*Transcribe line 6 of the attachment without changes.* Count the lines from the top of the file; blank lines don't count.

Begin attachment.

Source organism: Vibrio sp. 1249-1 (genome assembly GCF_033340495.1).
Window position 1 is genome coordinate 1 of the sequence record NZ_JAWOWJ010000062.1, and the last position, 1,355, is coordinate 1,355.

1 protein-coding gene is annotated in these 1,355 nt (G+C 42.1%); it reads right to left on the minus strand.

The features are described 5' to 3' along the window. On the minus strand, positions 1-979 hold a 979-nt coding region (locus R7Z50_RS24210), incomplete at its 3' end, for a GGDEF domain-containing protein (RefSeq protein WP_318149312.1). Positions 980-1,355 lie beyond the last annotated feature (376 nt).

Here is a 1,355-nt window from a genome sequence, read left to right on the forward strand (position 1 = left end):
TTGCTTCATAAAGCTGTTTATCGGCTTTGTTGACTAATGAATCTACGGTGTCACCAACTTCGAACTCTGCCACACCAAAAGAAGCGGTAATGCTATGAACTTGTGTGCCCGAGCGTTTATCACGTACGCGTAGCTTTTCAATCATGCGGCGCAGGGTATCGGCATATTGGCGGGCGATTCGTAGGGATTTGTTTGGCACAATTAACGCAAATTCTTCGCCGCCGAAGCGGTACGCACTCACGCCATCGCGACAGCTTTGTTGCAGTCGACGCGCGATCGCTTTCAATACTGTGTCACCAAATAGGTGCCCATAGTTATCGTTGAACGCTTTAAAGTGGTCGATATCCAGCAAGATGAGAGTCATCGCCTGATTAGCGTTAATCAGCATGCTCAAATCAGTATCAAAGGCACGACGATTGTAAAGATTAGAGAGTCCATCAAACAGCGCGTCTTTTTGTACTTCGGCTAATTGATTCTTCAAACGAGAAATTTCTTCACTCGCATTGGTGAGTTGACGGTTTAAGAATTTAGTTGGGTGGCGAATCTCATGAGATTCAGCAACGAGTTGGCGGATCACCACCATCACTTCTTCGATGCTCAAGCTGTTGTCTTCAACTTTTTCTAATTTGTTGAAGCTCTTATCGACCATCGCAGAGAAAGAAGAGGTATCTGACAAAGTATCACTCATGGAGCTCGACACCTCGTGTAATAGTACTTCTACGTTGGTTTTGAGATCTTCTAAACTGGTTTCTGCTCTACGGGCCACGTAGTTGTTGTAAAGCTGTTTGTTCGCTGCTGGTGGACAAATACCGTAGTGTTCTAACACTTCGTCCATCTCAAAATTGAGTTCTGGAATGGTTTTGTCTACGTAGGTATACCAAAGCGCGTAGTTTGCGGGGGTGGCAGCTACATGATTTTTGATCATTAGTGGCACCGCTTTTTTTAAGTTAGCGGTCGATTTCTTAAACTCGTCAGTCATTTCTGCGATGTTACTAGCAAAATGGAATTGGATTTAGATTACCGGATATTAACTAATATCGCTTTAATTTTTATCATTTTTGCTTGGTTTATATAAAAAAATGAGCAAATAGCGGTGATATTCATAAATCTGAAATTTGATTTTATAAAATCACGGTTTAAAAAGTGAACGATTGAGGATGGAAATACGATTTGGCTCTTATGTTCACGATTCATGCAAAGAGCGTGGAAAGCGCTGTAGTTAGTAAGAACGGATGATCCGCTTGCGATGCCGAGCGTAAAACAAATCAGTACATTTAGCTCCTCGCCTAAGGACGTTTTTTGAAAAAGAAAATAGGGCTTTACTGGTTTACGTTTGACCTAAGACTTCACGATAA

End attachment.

TTGCTTCATAAAGCTGTTTATCGGCTTTGTTGACTAATGAATCTACGGTGTCACCAACTTCGAACTCTGCCACACCAAAAGAAGCGGTAATGCTATGAACTTGTGTGCCCGAGCGTTTATCACGTACGCGTAGCTTTTCAATCATGCGGCGCAGGGTATCGGCATATTGGCGGGCGATTCGTAGGGATTTGTTTGGCACAATTAACGCAAATTCTTCGCCGCCGAAGCGGTACGCACTCACGCCATCGCGACAGCTTTGTTGCAGTCGACGCGCGATCGCTTTCAATACTGTGTCACCAAATAGGTGCCCATAGTTATCGTTGAACGCTTTAAAGTGGTCGATATCCAGCAAGATGAGAGTCATCGCCTGATTAGCGTTAATCAGCATGCTCAAATCAGTATCAAAGGCACGACGATTGTAAAGATTAGAGAGTCCATCAAACAGCGCGTCTTTTTGTACTTCGGCTAATTGATTCTTCAAACGAGAAATTTCTTCACTCGCATTGGTGAGTTGACGGTTTAAGAATTTAGTTGGGTGGCGAATCTCATGAGATTCAGCAACGAGTTGGCGGATCACCACCATCACTTCTTCGATGCTCAAGCTGTTGTCTTCAACTTTTTCTAATTTGTTGAAGCTCTTATCGACCATCGCAGAGAAAGAAGAGGTATCTGACAAAGTATCACTCATGGAGCTCGACACCTCGTGTAATAGTACTTCTACGTTGGTTTTGAGATCTTCTAAACTGGTTTCTGCTCTACGGGCCACGTAGTTGTTGTAAAGCTGTTTGTTCGCTGCTGGTGGACAAATACCGTAGTGTTCTAACACTTCGTCCATCTCAAAATTGAGTTCTGGAATGGTTTTGTCTACGTAGGTATACCAAAGCGCGTAGTTTGCGGGGGTGGCAGCTACATGATTTTTGATCATTAGTGGCACCGCTTTTTTTAAGTTAGCGGTCGATTTCTTAAACTCGTCAGTCATTTCTGCGATGTTACTAGCAAAATGGAATTGGATTTAGATTACCGGATATTAACTAATATCGCTTTAATTTTTATCATTTTTGCTTGGTTTATATAAAAAAATGAGCAAATAGCGGTGATATTCATAAATCTGAAATTTGATTTTATAAAATCACGGTTTAAAAAGTGAACGATTGAGGATGGAAATACGATTTGGCTCTTATGTTCACGATTCATGCAAAGAGCGTGGAAAGCGCTGTAGTTAGTAAGAACGGATGATCCGCTTGCGATGCCGAGCGTAAAACAAATCAGTACATTTAGCTCCTCGCCTAAGGACGTTTTTTGAAAAAGAAAATAGGGCTTTACTGGTTTACGTTTGACCTAAGACTTCACGATAA